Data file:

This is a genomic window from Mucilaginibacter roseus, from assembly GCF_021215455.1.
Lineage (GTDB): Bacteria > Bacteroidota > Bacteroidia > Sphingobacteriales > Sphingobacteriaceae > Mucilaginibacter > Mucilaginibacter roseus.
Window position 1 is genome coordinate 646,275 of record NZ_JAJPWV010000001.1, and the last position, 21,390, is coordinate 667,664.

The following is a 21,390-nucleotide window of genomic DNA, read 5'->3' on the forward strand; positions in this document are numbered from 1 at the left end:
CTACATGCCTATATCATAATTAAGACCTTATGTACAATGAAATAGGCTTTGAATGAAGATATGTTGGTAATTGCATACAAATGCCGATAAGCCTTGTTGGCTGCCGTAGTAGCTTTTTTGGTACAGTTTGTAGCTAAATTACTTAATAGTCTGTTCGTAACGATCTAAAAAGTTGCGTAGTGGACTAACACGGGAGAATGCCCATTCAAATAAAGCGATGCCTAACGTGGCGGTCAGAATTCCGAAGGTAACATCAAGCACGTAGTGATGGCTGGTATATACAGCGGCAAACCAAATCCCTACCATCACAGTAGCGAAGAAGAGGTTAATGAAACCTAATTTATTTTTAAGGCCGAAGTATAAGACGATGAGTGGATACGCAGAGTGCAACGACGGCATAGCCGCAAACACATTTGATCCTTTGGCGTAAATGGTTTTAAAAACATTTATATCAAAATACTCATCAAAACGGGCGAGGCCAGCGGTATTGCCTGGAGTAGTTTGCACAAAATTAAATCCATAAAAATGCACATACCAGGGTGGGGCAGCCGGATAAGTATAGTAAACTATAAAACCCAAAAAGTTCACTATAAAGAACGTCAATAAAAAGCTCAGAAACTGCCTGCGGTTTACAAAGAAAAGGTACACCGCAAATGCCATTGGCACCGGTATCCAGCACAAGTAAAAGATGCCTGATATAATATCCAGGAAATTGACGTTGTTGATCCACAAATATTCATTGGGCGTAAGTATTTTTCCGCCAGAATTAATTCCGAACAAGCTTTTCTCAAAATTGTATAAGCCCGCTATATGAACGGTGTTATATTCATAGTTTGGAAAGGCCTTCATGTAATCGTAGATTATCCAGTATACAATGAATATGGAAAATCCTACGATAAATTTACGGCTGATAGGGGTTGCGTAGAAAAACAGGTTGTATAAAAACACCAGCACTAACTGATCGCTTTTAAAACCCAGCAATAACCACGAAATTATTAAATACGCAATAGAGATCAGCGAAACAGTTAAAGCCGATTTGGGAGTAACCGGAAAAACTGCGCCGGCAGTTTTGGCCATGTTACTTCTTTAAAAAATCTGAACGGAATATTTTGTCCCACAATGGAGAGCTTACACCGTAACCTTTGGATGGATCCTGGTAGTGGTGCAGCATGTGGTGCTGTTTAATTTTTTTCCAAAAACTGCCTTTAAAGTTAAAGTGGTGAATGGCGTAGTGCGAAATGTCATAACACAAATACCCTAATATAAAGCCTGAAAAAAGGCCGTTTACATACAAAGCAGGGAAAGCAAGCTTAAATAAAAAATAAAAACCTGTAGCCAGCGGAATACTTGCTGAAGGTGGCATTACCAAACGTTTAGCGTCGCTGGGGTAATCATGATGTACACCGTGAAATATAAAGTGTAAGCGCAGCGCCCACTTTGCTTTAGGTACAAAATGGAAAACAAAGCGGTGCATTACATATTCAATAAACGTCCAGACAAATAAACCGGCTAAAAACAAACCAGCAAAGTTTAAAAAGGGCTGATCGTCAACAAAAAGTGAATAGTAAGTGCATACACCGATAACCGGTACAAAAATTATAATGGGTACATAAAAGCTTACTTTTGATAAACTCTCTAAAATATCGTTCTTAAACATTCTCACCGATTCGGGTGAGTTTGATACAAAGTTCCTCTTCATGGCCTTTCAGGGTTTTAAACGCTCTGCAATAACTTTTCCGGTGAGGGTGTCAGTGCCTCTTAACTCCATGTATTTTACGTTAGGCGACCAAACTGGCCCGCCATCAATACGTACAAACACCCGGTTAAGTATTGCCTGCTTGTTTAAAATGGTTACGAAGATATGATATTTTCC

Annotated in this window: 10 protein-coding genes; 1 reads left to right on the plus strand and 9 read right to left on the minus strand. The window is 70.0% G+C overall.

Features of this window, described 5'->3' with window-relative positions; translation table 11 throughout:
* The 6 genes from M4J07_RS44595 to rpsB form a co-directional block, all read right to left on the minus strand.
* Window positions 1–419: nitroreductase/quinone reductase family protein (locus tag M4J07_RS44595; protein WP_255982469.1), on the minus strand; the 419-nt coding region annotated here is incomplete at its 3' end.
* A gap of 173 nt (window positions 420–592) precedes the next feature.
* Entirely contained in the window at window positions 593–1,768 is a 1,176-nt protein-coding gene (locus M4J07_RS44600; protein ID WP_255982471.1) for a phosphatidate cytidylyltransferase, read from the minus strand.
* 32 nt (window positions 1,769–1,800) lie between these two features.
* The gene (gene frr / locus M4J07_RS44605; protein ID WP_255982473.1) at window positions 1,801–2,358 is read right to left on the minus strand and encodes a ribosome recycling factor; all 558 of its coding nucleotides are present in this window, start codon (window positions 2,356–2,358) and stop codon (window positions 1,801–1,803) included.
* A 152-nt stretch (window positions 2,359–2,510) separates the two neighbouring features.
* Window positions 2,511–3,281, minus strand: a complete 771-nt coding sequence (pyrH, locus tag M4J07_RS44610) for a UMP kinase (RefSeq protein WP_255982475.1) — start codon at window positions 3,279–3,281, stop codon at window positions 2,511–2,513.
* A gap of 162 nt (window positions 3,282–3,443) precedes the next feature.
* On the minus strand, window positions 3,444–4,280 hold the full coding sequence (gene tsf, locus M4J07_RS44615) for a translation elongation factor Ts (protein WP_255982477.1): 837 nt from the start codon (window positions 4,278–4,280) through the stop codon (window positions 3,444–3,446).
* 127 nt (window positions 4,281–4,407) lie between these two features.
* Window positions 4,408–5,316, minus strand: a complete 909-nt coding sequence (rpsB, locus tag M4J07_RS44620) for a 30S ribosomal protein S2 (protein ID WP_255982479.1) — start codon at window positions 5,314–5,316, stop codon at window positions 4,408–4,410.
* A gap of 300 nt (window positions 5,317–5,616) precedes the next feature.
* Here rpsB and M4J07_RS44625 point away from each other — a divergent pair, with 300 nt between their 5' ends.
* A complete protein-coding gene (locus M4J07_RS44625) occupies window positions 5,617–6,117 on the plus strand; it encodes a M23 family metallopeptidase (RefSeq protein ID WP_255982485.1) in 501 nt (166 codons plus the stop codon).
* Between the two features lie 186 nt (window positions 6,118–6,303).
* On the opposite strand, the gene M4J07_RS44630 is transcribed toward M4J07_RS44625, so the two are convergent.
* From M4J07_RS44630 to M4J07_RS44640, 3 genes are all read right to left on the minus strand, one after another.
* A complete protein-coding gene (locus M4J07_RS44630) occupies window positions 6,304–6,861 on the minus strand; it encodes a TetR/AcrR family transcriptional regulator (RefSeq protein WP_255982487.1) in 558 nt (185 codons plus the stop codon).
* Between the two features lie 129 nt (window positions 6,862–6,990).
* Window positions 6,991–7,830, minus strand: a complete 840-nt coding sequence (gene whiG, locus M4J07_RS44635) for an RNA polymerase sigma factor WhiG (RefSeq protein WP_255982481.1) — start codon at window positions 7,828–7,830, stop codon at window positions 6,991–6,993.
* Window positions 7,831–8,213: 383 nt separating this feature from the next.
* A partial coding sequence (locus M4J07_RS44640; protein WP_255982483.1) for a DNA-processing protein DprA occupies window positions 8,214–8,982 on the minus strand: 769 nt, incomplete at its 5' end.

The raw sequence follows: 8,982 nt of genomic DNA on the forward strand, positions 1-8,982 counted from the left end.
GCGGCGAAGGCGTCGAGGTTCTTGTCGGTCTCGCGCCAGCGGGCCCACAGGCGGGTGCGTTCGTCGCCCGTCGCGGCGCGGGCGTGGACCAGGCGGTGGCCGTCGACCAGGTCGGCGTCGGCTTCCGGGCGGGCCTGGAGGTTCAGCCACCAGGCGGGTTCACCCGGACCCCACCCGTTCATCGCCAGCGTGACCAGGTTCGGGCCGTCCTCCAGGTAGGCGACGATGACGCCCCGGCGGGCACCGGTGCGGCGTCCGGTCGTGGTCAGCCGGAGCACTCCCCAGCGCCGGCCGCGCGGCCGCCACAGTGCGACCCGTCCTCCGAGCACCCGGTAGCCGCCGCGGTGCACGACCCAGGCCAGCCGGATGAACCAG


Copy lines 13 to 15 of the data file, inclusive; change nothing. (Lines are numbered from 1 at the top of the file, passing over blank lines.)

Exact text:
* The gene (gene frr / locus M4J07_RS44605; protein ID WP_255982473.1) at window positions 1,801–2,358 is read right to left on the minus strand and encodes a ribosome recycling factor; all 558 of its coding nucleotides are present in this window, start codon (window positions 2,356–2,358) and stop codon (window positions 1,801–1,803) included.
* A 152-nt stretch (window positions 2,359–2,510) separates the two neighbouring features.
* Window positions 2,511–3,281, minus strand: a complete 771-nt coding sequence (pyrH, locus tag M4J07_RS44610) for a UMP kinase (RefSeq protein WP_255982475.1) — start codon at window positions 3,279–3,281, stop codon at window positions 2,511–2,513.